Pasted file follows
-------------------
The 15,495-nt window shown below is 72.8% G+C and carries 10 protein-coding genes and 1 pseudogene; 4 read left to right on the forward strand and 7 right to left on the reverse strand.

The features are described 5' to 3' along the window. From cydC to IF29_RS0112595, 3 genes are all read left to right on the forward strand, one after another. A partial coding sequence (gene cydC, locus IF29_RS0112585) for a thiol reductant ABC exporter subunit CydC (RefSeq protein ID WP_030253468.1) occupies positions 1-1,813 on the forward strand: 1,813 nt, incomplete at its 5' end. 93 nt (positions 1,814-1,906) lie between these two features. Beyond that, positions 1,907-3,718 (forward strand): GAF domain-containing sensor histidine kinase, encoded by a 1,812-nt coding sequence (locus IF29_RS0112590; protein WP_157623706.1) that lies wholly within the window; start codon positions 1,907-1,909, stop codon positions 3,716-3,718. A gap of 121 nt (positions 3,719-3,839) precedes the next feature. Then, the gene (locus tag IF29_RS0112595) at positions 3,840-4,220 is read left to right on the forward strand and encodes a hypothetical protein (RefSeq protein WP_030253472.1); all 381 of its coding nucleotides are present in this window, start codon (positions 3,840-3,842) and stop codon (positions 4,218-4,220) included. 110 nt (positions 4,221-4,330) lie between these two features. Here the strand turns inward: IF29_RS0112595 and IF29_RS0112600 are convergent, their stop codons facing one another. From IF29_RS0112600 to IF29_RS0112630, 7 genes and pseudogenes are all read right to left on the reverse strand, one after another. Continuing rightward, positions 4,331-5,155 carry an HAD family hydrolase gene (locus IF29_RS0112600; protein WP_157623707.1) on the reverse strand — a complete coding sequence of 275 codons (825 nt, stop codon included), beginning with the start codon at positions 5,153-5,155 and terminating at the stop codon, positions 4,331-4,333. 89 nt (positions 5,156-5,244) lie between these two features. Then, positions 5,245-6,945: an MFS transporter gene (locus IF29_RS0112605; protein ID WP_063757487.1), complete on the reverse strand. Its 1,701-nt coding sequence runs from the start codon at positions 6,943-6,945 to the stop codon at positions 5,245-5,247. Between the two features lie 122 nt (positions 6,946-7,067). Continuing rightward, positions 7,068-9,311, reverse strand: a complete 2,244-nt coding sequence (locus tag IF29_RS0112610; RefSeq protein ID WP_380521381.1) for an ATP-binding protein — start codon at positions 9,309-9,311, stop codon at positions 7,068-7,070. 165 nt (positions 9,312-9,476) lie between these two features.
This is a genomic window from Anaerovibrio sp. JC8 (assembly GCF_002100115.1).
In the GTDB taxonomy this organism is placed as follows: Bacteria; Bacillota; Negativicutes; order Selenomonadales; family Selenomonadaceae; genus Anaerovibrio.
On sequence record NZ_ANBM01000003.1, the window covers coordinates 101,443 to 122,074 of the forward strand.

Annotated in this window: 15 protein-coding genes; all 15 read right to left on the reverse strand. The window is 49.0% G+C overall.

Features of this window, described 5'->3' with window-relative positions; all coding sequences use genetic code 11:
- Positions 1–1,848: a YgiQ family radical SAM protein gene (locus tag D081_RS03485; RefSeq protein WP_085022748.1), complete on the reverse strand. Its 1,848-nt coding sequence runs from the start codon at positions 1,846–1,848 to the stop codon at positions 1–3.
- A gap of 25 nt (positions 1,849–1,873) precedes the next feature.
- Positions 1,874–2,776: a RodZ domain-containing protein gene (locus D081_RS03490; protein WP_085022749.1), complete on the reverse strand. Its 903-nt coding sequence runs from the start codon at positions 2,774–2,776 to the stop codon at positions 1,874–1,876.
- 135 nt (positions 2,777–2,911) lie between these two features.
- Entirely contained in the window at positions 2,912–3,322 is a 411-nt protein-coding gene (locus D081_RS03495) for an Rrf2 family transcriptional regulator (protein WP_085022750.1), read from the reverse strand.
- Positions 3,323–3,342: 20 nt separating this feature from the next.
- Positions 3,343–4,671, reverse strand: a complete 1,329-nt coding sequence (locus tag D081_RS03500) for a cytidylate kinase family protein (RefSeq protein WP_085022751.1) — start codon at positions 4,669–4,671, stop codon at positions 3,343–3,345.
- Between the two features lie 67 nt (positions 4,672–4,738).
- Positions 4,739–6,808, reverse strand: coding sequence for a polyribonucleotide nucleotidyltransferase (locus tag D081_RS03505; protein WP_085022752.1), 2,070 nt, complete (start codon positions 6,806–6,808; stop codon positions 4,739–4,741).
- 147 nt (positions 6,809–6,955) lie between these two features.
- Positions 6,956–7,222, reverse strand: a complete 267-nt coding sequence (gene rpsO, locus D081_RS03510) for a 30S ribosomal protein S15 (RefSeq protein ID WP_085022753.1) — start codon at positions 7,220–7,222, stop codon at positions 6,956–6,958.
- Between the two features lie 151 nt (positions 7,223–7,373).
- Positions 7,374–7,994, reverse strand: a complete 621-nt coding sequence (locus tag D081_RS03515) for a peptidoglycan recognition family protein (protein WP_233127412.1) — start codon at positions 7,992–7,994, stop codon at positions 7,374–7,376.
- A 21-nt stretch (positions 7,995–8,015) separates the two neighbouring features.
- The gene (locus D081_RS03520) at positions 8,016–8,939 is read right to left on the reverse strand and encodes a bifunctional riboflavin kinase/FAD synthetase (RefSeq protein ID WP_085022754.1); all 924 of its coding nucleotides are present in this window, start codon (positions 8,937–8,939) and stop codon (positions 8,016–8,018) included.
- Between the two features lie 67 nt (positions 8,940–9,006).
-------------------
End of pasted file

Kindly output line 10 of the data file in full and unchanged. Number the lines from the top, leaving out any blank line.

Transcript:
- Positions 1,874–2,776: a RodZ domain-containing protein gene (locus D081_RS03490; protein WP_085022749.1), complete on the reverse strand. Its 903-nt coding sequence runs from the start codon at positions 2,774–2,776 to the stop codon at positions 1,874–1,876.